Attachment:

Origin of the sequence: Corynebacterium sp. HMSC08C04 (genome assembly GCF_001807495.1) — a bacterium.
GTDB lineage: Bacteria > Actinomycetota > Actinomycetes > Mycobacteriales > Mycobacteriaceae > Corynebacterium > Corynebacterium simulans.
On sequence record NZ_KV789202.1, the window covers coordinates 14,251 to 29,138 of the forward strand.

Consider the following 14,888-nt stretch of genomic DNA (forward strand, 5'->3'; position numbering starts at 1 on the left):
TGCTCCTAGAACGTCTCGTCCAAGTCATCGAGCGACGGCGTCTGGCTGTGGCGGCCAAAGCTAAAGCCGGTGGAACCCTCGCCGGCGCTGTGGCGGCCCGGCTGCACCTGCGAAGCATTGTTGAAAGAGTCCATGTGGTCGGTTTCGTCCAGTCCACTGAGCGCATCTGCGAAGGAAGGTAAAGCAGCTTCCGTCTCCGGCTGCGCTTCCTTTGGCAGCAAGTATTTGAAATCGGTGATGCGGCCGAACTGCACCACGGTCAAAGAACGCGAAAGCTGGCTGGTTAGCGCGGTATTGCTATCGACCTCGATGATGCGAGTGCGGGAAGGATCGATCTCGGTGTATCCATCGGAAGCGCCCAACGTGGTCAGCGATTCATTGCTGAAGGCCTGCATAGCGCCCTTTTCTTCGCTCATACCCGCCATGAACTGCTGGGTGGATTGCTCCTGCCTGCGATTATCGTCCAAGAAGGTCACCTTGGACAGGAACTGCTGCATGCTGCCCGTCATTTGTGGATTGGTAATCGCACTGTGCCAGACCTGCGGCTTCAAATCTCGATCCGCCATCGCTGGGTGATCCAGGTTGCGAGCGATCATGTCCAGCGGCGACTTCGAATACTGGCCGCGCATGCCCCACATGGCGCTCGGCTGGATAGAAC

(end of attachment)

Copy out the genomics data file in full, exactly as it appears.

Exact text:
Origin of the sequence: Corynebacterium sp. HMSC08C04 (genome assembly GCF_001807495.1) — a bacterium.
GTDB lineage: Bacteria > Actinomycetota > Actinomycetes > Mycobacteriales > Mycobacteriaceae > Corynebacterium > Corynebacterium simulans.
On sequence record NZ_KV789202.1, the window covers coordinates 14,251 to 29,138 of the forward strand.

Consider the following 14,888-nt stretch of genomic DNA (forward strand, 5'->3'; position numbering starts at 1 on the left):
TGCTCCTAGAACGTCTCGTCCAAGTCATCGAGCGACGGCGTCTGGCTGTGGCGGCCAAAGCTAAAGCCGGTGGAACCCTCGCCGGCGCTGTGGCGGCCCGGCTGCACCTGCGAAGCATTGTTGAAAGAGTCCATGTGGTCGGTTTCGTCCAGTCCACTGAGCGCATCTGCGAAGGAAGGTAAAGCAGCTTCCGTCTCCGGCTGCGCTTCCTTTGGCAGCAAGTATTTGAAATCGGTGATGCGGCCGAACTGCACCACGGTCAAAGAACGCGAAAGCTGGCTGGTTAGCGCGGTATTGCTATCGACCTCGATGATGCGAGTGCGGGAAGGATCGATCTCGGTGTATCCATCGGAAGCGCCCAACGTGGTCAGCGATTCATTGCTGAAGGCCTGCATAGCGCCCTTTTCTTCGCTCATACCCGCCATGAACTGCTGGGTGGATTGCTCCTGCCTGCGATTATCGTCCAAGAAGGTCACCTTGGACAGGAACTGCTGCATGCTGCCCGTCATTTGTGGATTGGTAATCGCACTGTGCCAGACCTGCGGCTTCAAATCTCGATCCGCCATCGCTGGGTGATCCAGGTTGCGAGCGATCATGTCCAGCGGCGACTTCGAATACTGGCCGCGCATGCCCCACATGGCGCTCGGCTGGATAGAAC